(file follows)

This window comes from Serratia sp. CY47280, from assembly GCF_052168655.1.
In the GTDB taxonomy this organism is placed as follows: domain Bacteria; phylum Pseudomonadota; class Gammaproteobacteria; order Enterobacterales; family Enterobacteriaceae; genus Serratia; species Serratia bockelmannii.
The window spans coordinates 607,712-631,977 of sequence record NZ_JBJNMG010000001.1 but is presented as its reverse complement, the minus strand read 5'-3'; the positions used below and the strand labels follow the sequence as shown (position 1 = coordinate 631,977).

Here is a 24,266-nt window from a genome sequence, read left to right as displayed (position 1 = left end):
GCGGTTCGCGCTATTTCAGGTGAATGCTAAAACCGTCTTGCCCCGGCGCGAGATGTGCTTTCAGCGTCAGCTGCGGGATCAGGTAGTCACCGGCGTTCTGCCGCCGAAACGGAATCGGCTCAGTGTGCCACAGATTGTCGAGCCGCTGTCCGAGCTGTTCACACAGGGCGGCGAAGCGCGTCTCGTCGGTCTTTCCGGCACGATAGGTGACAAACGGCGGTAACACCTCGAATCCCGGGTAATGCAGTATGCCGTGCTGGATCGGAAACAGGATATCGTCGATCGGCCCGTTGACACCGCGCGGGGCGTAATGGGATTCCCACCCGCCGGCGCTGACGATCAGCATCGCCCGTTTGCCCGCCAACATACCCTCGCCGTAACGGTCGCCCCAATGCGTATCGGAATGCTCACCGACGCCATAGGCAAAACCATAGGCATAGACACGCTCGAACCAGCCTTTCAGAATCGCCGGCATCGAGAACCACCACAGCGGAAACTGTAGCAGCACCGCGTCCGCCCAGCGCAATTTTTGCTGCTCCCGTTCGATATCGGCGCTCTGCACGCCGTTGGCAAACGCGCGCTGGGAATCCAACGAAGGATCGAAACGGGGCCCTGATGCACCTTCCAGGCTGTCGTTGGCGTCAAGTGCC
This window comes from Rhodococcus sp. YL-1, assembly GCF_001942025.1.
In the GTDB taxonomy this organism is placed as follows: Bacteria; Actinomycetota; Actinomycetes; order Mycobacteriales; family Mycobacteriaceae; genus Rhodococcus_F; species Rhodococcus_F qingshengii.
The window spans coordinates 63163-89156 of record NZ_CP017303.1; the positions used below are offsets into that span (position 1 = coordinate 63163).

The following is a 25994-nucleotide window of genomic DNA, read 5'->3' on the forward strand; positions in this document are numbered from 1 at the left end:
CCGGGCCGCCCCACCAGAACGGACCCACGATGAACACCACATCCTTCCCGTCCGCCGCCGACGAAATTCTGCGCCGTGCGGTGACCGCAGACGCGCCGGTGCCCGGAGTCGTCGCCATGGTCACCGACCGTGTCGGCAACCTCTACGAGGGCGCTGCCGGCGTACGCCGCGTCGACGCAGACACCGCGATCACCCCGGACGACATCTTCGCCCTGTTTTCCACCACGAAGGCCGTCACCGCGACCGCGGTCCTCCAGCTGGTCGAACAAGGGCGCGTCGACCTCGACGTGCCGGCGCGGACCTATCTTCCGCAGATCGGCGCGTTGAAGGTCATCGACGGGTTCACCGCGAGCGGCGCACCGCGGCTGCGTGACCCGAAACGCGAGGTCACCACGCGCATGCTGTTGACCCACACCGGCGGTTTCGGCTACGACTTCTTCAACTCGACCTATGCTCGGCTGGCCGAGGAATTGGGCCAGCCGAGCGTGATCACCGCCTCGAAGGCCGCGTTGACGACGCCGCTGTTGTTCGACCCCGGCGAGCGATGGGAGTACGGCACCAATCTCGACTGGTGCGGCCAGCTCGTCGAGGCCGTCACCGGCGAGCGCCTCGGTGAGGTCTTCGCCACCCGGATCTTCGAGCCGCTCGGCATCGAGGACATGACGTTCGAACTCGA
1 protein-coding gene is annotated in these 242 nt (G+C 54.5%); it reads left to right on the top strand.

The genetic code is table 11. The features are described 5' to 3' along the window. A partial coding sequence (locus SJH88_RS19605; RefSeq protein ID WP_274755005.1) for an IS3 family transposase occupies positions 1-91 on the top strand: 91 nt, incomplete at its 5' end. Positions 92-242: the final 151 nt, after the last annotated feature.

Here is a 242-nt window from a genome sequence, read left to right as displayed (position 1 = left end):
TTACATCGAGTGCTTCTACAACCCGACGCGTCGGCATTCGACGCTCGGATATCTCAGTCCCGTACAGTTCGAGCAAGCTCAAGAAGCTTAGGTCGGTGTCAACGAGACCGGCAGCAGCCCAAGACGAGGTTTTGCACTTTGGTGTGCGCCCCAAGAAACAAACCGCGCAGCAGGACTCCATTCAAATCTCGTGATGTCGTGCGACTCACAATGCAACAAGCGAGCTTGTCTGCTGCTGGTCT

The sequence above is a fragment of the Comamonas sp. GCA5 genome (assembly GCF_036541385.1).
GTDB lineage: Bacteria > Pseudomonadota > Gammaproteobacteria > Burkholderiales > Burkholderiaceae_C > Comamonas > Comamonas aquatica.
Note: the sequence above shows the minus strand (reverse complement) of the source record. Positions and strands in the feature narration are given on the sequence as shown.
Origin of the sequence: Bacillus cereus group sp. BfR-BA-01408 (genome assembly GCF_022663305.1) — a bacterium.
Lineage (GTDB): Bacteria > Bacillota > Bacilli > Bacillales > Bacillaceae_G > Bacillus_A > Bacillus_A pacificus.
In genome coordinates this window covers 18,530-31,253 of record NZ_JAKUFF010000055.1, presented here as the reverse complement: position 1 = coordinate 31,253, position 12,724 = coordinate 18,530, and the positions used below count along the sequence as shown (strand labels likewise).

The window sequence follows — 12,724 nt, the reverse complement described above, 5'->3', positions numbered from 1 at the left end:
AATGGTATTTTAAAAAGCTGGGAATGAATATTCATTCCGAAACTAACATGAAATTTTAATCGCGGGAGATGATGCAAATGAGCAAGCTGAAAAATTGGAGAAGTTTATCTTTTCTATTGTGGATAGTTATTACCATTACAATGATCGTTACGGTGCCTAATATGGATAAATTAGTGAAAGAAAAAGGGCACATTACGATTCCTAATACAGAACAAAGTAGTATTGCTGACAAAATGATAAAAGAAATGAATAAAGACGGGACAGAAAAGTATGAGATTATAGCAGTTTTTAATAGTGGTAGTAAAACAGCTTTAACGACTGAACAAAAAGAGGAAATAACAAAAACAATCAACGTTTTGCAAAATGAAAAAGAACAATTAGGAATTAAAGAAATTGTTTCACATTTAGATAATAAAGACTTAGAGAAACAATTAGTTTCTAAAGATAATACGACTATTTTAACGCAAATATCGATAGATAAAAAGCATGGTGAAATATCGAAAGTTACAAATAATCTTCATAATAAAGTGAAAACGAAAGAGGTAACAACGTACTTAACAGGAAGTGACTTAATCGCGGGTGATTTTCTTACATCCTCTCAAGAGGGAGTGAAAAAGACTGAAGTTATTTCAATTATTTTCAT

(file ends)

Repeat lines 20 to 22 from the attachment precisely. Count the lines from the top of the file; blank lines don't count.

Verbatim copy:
In genome coordinates this window covers 18,530-31,253 of record NZ_JAKUFF010000055.1, presented here as the reverse complement: position 1 = coordinate 31,253, position 12,724 = coordinate 18,530, and the positions used below count along the sequence as shown (strand labels likewise).

The window sequence follows — 12,724 nt, the reverse complement described above, 5'->3', positions numbered from 1 at the left end:
AATGGTATTTTAAAAAGCTGGGAATGAATATTCATTCCGAAACTAACATGAAATTTTAATCGCGGGAGATGATGCAAATGAGCAAGCTGAAAAATTGGAGAAGTTTATCTTTTCTATTGTGGATAGTTATTACCATTACAATGATCGTTACGGTGCCTAATATGGATAAATTAGTGAAAGAAAAAGGGCACATTACGATTCCTAATACAGAACAAAGTAGTATTGCTGACAAAATGATAAAAGAAATGAATAAAGACGGGACAGAAAAGTATGAGATTATAGCAGTTTTTAATAGTGGTAGTAAAACAGCTTTAACGACTGAACAAAAAGAGGAAATAACAAAAACAATCAACGTTTTGCAAAATGAAAAAGAACAATTAGGAATTAAAGAAATTGTTTCACATTTAGATAATAAAGACTTAGAGAAACAATTAGTTTCTAAAGATAATACGACTATTTTAACGCAAATATCGATAGATAAAAAGCATGGTGAAATATCGAAAGTTACAAATAATCTTCATAATAAAGTGAAAACGAAAGAGGTAACAACGTACTTAACAGGAAGTGACTTAATCGCGGGTGATTTTCTTACATCCTCTCAAGAGGGAGTGAAAAAGACTGAAGTTATTTCAATTATTTTCAT